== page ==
Chris Jackson, Getty Images' royal photographer, has travelled to Lesotho several times over the past eight years to document the work of Sentebale, the charity founded by Prince Harry and Lesotho's Prince Seeiso. The charity helps the country's poorest children and Aids orphans get the support they need to lead healthy, productive lives.

A recent trip to the mountainous kingdom proved to be a very rewarding experience. With the generous assistance of Fujifilm, Jackson ran photography classes for some of the country's most disadvantaged children.

He says: "I've always noticed the positive effect that the process of taking a photo has on children. It's almost therapeutic – the universal language of the still image has always been a means by which I am able to break down boundaries and create an immediate connection with the children I am photographing. On previous visits I have also noticed in many of the orphanages the children love creating montages on the wall of their friends and staff.

"I contacted Fuji who kindly gave me some brightly coloured Instax 8 cameras as well as a set of digital bridge cameras to take out to Lesotho with a view to giving the children an opportunity to get involved in photography sessions. I was sure that photography was a tool that would enable the children to, not only be creative, but reinforce many of the important messages Sentebale are keen to reinforce."

Sentebale means 'forget me not' in the the local Sesotho language. The charity focuses its work on the vulnerable children in a country that has been ravaged by HIV/Aids. Lesotho has the second highest rate in the world, leaving an orphaned generation in desperate need of support, education and medicine.

Jackson given permission to start running photography sessions for the children at the Mamohato Children's Centre, outside the capital Maseru. He says: "I headed out to Lesotho to begin the project armed with sacks of dressing up gear, a number of massively overweight bags containing the cameras and a huge amount of AA batteries. As we suspected the cameras were an instant hit with the children, many came into sessions very shy and reserved but left smiling and with a previously unseen level of confidence. Each group of children took part in an hour-long 'fun' introductory session, creating a collage on the wall.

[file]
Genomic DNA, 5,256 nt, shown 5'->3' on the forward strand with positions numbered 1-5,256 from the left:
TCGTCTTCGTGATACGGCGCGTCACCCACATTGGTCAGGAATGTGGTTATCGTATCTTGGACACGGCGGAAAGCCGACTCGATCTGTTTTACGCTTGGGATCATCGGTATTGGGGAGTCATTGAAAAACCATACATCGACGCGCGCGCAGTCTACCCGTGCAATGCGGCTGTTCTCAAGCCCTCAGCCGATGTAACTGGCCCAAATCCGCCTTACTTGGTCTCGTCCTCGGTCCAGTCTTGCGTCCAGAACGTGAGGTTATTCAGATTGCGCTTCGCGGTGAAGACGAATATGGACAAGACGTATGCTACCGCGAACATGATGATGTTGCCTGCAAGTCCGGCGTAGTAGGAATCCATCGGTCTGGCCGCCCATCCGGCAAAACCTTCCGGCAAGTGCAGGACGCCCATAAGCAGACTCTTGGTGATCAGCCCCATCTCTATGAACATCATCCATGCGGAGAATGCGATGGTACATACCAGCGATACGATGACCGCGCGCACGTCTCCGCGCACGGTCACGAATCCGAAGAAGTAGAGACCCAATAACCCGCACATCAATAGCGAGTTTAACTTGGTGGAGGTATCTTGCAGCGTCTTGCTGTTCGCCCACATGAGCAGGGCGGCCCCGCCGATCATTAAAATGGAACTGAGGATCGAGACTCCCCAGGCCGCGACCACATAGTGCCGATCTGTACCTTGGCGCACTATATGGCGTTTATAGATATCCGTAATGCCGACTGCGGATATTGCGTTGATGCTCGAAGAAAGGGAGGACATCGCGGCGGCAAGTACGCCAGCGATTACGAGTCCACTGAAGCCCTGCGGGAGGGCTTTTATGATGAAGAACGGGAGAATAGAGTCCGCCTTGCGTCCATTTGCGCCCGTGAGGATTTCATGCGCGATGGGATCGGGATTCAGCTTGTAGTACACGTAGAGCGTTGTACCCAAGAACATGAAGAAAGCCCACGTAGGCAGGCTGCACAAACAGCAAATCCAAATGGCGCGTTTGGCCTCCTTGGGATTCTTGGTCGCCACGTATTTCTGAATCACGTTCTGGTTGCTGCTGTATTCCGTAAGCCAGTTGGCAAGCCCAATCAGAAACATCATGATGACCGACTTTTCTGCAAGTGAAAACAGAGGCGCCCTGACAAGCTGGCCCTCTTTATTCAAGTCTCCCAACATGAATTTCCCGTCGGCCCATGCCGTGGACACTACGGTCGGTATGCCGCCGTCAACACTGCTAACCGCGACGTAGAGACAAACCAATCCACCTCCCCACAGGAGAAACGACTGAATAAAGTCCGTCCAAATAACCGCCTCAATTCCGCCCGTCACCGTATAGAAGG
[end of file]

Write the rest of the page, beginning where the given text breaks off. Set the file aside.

"Knowing that the children in Lesotho love to dance and sing I was keen to make the lessons quite physical and with a real sense of fun. I played music in each class and, along with the volunteers, we encouraged the children to 'shake it' 'shake it' with the instant photos, most of the sessions involved a real sense of fun as the kids danced round shaking their photos in time to the music. Towards the end of the session the children dived into the dressing-up box and created images of each other gear in everything from pink wigs to father Christmas hats – great fun! (£20 well spent in Poundland Wandsworth!).

The children created a 'Mamohato Times' newspaper, using their photos and text they had written. Jackson says: "For me it was incredibly satisfying to see them using the cameras so creatively and thoughtfully to create something that reinforced many of the important messages they were being taught as well as remind them of many of the great friends they had made. At the end of a week-long camp the children were able to take away the images they had created, a lasting memory of the camp and something to show their family – invaluable."

Jackson recalls one particularly memorable incident: "Many of the children were playing sport on the games pitch at the centre. One of the children had very limited mobility in his lower limbs – while not wheelchair bound, he found it difficult to get involved in physical activity. Under the guidance of one of the volunteers he found that he could photograph his friends playing sport, making him feel like he was part of the action. The smile on his face as he looked at the images springing up on the back of the camera, this was something that as a photographer I really relate to. He took to the photography in a big way and whenever I saw him he was camera in hand – Getty sports snapper in training!"

Jackson headed back to Lesotho a few weeks later for the official opening of the Mamohato Centre, attended by Prince Harry and the King and Queen of Lesotho. Prince Harry is a keen photographer and immediately got stuck into the sessions, taking photos of the children and of the Lesotho royal family.

Jackson says the legacy of the project has always been vital to him: "Seeing the positive effect it had on the children made it important that it wasn't a flash in the pan. Getty Images and Fuji have been fantastically supportive of the whole venture, with Fuji even funding the project with film for the next year. Beyond this we are exploring ways to keen the children snapping well into the future."

If you'd like to support Sentebale's work with disadvantaged children in Lesotho, please visit